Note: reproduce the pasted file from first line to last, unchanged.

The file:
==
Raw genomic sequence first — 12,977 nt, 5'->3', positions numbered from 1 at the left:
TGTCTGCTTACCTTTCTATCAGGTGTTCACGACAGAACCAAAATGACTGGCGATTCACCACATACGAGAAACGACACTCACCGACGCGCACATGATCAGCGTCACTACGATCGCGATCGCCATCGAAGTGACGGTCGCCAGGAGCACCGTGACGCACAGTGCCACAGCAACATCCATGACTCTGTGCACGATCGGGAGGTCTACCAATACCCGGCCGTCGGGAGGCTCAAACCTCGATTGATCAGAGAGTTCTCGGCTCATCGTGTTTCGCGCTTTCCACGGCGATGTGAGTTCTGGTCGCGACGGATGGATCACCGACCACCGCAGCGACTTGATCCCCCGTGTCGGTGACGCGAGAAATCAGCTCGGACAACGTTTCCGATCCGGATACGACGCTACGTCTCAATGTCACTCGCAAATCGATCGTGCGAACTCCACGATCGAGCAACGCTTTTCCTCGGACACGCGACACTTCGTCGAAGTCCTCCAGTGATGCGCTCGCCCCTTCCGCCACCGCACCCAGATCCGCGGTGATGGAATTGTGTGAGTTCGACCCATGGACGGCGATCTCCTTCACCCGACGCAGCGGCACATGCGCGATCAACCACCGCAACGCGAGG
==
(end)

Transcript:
Raw genomic sequence first — 12,977 nt, 5'->3', positions numbered from 1 at the left:
TGTCTGCTTACCTTTCTATCAGGTGTTCACGACAGAACCAAAATGACTGGCGATTCACCACATACGAGAAACGACACTCACCGACGCGCACATGATCAGCGTCACTACGATCGCGATCGCCATCGAAGTGACGGTCGCCAGGAGCACCGTGACGCACAGTGCCACAGCAACATCCATGACTCTGTGCACGATCGGGAGGTCTACCAATACCCGGCCGTCGGGAGGCTCAAACCTCGATTGATCAGAGAGTTCTCGGCTCATCGTGTTTCGCGCTTTCCACGGCGATGTGAGTTCTGGTCGCGACGGATGGATCACCGACCACCGCAGCGACTTGATCCCCCGTGTCGGTGACGCGAGAAATCAGCTCGGACAACGTTTCCGATCCGGATACGACGCTACGTCTCAATGTCACTCGCAAATCGATCGTGCGAACTCCACGATCGAGCAACGCTTTTCCTCGGACACGCGACACTTCGTCGAAGTCCTCCAGTGATGCGCTCGCCCCTTCCGCCACCGCACCCAGATCCGCGGTGATGGAATTGTGTGAGTTCGACCCATGGACGGCGATCTCCTTCACCCGACGCAGCGGCACATGCGCGATCAACCACCGCAACGCGAGG